Blofeld is the easy answer because he's appeared in so many Bond films, and because he's the inspiration for the Dr. Evil character in the "Austin Powers" movies. And that ever-present cat on his lap ... that has to make him a truly, deeply bad guy. A dog person would never be hell-bent on global domination. Francisco Scaramanga, the inspiration for "The Man With the Golden Gun" (1974), is also a tempting choice. He has a third nipple, people! What more do you need? But I'm picking Jaws from "The Spy Who Loved Me" (1977) and "Moonraker" (1979), played by 7-foot-2 Richard Kiel. Those teeth they could do some serious damage.
Best theme song
"Nobody Does It Better" from "The Spy Who Loved Me." Many of you would choose Shirley Bassey's big, jazzy "Goldfinger," or even "Live and Let Die" (the rockingest song Paul McCartney and Wings ever recorded) and you'd be totally justified. But this one just stands out after all these years. It still takes such a hold of you when you're listening to it, with the touches of melancholy in Carly Simon's haunting vocals mixing with the mystery required of any great Bond tune. It's also one of several that would be nominated for an original-song Oscar, the writing credits going to Carole Bayer Sager and the late, great Marvin Hamlisch. I had this stuck in my head the whole day when Hamlisch died recently, and didn't mind one bit.
The jet pack that allowed Sean Connery to zoom skyward to his escape in 1965's "Thunderball" was cool and very forward-thinking. And it just happened to be sitting right there, waiting for him what are the odds? But it's the car, of course, that's so readily identifiable as James Bond's most reliable and versatile weapon. Famously, he drives a silver Aston Martin but it's come in various models, with an assortment of handy tricks and toys and been driven by several of the actors playing the part. Revolving license plates, bulletproof shields, tires that shoot spikes, headlights that hide machine guns, ejector seats we all need these extras to keep us busy while sitting in stop-and-go traffic on the 405. They're probably safer than texting behind the wheel.
Skiing and shooting in 1981's "For Your Eyes Only": It's the world's deadliest biathlon. Landing all those jumps would be hard enough, but Bond also has to avoid dudes on motorcycles trying to kill him, as well as bobsledders, tourists enjoying apres-ski beverages and the occasional cow. But he does it all AND makes funny faces, because this is Roger Moore, the jokey James Bond. "The Spy Who Loved Me" also features an Austrian ski chase with some truly terrible green-screen effects and a disco-tastic version of the Bond theme.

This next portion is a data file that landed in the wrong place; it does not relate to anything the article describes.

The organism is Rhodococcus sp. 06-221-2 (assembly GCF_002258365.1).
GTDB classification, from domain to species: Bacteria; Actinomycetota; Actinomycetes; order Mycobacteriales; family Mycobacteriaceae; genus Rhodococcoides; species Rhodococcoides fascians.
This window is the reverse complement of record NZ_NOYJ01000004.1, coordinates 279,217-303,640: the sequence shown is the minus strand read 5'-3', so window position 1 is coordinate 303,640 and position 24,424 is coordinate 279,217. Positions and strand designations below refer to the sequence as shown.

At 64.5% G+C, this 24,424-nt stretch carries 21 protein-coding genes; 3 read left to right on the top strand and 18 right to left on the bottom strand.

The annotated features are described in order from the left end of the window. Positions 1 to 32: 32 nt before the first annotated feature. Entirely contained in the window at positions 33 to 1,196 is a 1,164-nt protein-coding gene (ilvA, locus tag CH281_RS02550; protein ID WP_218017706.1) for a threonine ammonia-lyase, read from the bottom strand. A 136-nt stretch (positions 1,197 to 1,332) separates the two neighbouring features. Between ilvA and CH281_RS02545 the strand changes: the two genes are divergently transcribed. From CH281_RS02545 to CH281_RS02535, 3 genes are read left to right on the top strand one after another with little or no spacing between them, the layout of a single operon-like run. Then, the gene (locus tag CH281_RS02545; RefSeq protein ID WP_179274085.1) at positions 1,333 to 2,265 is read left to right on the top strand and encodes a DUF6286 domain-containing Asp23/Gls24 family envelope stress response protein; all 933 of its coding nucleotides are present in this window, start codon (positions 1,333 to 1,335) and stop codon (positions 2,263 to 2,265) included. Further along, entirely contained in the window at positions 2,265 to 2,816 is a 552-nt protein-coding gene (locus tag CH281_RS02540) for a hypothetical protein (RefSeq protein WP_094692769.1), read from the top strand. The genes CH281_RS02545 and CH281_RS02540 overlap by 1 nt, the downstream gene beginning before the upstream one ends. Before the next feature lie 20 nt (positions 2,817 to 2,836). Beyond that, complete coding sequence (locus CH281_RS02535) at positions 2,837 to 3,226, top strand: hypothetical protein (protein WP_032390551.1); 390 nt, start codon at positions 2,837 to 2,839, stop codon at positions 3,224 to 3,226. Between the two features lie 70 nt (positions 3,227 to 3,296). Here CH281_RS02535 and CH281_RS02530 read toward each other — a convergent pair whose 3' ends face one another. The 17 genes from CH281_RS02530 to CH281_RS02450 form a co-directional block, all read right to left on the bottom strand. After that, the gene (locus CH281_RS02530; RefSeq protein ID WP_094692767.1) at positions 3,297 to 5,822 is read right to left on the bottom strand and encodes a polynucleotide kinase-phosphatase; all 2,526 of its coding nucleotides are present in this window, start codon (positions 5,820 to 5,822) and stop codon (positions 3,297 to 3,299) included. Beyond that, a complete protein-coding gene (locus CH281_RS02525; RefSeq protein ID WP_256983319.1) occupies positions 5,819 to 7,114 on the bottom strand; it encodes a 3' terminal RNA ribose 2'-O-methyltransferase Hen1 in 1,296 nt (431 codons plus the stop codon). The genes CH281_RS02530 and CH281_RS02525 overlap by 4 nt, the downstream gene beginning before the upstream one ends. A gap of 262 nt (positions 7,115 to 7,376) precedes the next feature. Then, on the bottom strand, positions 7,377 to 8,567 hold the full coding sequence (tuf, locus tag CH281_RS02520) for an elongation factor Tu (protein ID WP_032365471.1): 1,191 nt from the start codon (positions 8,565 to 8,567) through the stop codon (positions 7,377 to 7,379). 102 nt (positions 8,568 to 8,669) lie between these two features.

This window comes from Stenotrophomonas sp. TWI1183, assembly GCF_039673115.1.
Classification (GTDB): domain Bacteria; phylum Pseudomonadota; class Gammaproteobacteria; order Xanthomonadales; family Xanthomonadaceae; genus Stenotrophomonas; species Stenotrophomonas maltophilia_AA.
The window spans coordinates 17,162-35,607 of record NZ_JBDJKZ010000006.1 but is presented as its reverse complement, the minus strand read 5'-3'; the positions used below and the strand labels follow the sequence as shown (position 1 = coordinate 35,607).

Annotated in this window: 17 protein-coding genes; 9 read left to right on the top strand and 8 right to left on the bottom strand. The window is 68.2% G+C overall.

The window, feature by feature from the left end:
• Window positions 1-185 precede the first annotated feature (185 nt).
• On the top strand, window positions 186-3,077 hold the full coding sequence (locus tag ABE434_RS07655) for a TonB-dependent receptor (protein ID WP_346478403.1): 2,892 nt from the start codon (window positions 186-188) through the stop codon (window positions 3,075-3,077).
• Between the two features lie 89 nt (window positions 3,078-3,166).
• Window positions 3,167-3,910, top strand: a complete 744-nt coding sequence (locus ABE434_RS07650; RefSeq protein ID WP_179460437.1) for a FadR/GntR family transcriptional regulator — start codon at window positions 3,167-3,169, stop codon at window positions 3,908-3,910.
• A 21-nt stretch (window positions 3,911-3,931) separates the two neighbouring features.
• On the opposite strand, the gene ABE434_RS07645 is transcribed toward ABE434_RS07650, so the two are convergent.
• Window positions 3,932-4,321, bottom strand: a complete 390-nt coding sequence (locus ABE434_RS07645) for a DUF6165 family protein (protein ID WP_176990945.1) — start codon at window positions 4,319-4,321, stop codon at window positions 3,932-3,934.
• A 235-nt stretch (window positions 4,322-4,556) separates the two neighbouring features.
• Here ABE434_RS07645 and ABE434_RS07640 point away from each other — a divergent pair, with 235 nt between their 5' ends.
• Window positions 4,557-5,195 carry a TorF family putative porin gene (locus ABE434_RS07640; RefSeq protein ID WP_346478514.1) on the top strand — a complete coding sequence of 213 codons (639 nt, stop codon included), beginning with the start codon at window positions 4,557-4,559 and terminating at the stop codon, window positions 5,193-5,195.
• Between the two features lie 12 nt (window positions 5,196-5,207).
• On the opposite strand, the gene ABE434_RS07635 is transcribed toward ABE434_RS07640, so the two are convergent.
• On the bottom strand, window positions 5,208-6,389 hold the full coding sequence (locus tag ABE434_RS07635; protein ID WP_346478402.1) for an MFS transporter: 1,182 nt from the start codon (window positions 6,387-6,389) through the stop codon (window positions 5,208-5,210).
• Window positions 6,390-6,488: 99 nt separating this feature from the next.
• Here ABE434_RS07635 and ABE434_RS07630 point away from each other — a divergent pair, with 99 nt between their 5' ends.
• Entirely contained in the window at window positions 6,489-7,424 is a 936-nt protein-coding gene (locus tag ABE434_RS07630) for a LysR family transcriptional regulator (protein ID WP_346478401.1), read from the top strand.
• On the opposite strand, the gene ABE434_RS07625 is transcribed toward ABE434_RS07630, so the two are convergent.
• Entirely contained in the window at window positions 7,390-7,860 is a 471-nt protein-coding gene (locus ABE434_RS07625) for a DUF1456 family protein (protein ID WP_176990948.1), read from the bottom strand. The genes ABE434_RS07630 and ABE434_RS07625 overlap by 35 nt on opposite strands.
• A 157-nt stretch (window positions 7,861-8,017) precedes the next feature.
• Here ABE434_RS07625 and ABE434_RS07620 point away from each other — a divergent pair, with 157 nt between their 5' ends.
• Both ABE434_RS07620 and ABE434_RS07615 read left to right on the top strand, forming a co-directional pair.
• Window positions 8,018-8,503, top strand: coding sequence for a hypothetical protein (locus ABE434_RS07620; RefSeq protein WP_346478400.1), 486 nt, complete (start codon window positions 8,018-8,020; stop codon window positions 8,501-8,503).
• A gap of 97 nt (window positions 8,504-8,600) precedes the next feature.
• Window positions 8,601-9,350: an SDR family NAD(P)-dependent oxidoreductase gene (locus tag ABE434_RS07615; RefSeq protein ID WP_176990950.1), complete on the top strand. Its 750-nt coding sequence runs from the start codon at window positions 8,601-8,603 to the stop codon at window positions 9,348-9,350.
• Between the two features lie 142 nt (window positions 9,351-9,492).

Best Bond parody
It is very easy to make fun of James Bond movies. Their tenets are instantly recognizable and the worlds in which they exist are so lavish, they're probably a lot of fun to mimic. Before they made their names in the United States with the Oscar-winning "The Artist," director Michel Hazanavicius and star Jean Dujardin continued the tradition of the French version of 007 with the slapsticky "OSS 117" movies. Similarly, British comic Rowan Atkinson has stumbled and bumbled his way through a series of dangerous assignments as the tuxedoed "Johnny English" in films that are huge hits overseas. Still, the "Austin Powers" movies have done it best, especially the first one, 1997's "Austin Powers: International Man of Mystery." They're giddy, cheeky and goofy, they provide a great opportunity for Mike Myers' chameleon-like style of physical humor and they revel in taking shots albeit affectionate ones at this iconic character. Yeah, baby.
Supposedly the Bond you grew up watching first is the one you like best. Sorry, but I can't bring myself to pick Roger Moore. This is actually as tough as choosing the best Bond girl because each actor has interpreted the character in such vastly different ways while still attempting to remain true to his essence. Sean Connery is the classic and he set the standard, and he'd probably be the No. 1 pick for the vast majority of Bond fans. At this point, though, when I think of Connery, I think of Darrell Hammond's hilarious impersonation of him in the "Celebrity Jeopardy" sketches on "Saturday Night Live" "I'll take 'The Rapists' for $200." ''That's 'Therapists.'" So I'm going to do something kind of blasphemous here and say Daniel Craig has become my favorite Bond. People scoffed when he was chosen to star in "Casino Royale." ''We can't have a blond Bond!" came the outcry. But Craig can seriously act, bringing a welcome darkness to the character as well as being sexy, masculine and formidable in all the necessary ways.